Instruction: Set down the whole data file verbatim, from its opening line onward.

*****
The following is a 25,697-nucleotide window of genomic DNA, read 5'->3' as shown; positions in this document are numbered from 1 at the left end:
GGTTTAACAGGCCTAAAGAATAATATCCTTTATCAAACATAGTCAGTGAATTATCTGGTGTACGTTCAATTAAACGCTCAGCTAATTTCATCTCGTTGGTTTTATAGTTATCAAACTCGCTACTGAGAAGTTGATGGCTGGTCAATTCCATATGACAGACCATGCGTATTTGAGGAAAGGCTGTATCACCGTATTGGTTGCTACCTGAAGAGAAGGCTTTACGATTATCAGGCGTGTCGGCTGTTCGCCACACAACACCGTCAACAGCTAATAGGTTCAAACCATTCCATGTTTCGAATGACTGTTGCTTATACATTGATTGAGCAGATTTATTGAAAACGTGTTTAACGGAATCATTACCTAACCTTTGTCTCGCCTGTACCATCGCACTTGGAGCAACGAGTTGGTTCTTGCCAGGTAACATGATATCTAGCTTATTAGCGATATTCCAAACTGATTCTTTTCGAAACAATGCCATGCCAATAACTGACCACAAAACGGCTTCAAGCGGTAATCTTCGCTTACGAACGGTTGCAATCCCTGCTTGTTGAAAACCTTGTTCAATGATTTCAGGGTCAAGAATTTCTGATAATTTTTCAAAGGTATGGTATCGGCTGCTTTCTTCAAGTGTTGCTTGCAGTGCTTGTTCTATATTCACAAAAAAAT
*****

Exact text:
The following is a 25,697-nucleotide window of genomic DNA, read 5'->3' as shown; positions in this document are numbered from 1 at the left end:
GGTTTAACAGGCCTAAAGAATAATATCCTTTATCAAACATAGTCAGTGAATTATCTGGTGTACGTTCAATTAAACGCTCAGCTAATTTCATCTCGTTGGTTTTATAGTTATCAAACTCGCTACTGAGAAGTTGATGGCTGGTCAATTCCATATGACAGACCATGCGTATTTGAGGAAAGGCTGTATCACCGTATTGGTTGCTACCTGAAGAGAAGGCTTTACGATTATCAGGCGTGTCGGCTGTTCGCCACACAACACCGTCAACAGCTAATAGGTTCAAACCATTCCATGTTTCGAATGACTGTTGCTTATACATTGATTGAGCAGATTTATTGAAAACGTGTTTAACGGAATCATTACCTAACCTTTGTCTCGCCTGTACCATCGCACTTGGAGCAACGAGTTGGTTCTTGCCAGGTAACATGATATCTAGCTTATTAGCGATATTCCAAACTGATTCTTTTCGAAACAATGCCATGCCAATAACTGACCACAAAACGGCTTCAAGCGGTAATCTTCGCTTACGAACGGTTGCAATCCCTGCTTGTTGAAAACCTTGTTCAATGATTTCAGGGTCAAGAATTTCTGATAATTTTTCAAAGGTATGGTATCGGCTGCTTTCTTCAAGTGTTGCTTGCAGTGCTTGTTCTATATTCACAAAAAAAT